The Tragically Hip played a key role in the development of my musical taste – their music took me from a world of enjoying mainstream catchy pop mixed with classical instrumental pieces to a wide world of wonderful Canadian artists and the depth of lyrics that previously had escaped my notice. It’s hard to hear a song written by Gord Downie and miss that there is something a bit different about the lyrics.
His was a style of stream of consciousness which touched on topics that some of the more modern mainstream acts might shy away from. It also was peppered with locations that generally don’t get mentioned. If you’ve never looked into the places in the songs there is a wonderful interactive feature page that the CBC put together. I highly recommend giving it a look.
The Tragically Hip song New Orleans is Sinking is also the very first song I ever performed in front of a live audience with my old band mates. Perhaps it was the groove, or the simple yet passionate delivery of the lyrics, or even the often unrecognized live “Killer Whale Tank” version of the song (warning: contains strong language) that inspired me to perform that particular song. Gord Downie had a penchant for live performance improvisation. You can find many examples of it over the years. And the Hips live performances were always spectacular; including that final run last year.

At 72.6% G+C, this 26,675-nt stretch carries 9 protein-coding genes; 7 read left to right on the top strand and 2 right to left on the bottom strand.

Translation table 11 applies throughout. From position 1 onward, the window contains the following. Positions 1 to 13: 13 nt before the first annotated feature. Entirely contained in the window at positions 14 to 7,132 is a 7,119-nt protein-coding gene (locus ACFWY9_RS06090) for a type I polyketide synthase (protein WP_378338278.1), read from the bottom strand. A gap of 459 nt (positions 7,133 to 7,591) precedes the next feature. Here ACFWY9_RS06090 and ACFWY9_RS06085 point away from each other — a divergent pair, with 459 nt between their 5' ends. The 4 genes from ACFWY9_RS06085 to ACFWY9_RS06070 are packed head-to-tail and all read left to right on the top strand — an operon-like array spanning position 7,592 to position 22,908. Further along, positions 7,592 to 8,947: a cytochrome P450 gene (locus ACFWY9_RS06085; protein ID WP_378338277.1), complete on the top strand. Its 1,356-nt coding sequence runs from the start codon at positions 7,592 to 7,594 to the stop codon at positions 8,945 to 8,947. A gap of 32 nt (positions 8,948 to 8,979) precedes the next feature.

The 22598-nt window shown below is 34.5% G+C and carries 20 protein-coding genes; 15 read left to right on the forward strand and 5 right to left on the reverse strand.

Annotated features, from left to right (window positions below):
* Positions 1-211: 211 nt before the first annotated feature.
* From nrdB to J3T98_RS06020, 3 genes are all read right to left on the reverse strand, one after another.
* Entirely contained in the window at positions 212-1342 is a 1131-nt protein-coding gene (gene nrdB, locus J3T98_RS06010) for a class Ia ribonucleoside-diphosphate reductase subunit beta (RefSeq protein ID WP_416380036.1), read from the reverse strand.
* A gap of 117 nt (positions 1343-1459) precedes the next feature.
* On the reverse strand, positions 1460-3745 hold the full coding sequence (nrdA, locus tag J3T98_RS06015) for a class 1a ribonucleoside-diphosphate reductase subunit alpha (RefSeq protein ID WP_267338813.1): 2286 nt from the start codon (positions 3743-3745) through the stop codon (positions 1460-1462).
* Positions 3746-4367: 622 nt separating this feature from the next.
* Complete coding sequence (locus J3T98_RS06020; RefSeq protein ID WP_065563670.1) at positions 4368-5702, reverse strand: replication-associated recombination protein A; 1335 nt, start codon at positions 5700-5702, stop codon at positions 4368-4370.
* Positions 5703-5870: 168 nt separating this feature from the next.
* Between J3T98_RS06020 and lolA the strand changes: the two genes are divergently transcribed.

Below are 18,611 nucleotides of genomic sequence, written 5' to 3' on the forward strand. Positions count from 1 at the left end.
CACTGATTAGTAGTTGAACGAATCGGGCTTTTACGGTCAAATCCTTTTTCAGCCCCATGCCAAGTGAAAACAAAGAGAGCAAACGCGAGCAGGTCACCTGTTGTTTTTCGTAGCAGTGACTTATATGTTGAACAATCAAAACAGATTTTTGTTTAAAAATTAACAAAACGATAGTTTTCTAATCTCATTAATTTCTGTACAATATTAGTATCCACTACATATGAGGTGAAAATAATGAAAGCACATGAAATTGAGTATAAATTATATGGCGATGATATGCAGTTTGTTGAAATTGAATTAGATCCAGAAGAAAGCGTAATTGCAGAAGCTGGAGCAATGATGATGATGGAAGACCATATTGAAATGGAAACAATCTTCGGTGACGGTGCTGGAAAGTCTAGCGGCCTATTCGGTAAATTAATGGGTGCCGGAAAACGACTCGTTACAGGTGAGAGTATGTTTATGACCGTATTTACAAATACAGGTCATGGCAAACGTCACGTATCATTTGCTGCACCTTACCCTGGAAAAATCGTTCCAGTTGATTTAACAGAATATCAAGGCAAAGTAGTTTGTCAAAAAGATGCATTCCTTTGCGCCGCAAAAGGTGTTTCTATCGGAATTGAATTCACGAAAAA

What ever it was, my love of the Hip has never died, nor has my love for Canadian music, singing, or truly music and Canada in general. I would like to thank Gord Downie and the rest of the Tragically Hip for their contribution to that. If you’re also of a mind to pay your respects, the Downie family is considering a public event where fans can honour the late singer; though you will have to wait for details of that to be released.
‘Looked up to the Gord above and said “hey man, thanks.”’
– Richard Huskisson
Image by Moyia Misner-Pellow on flikr.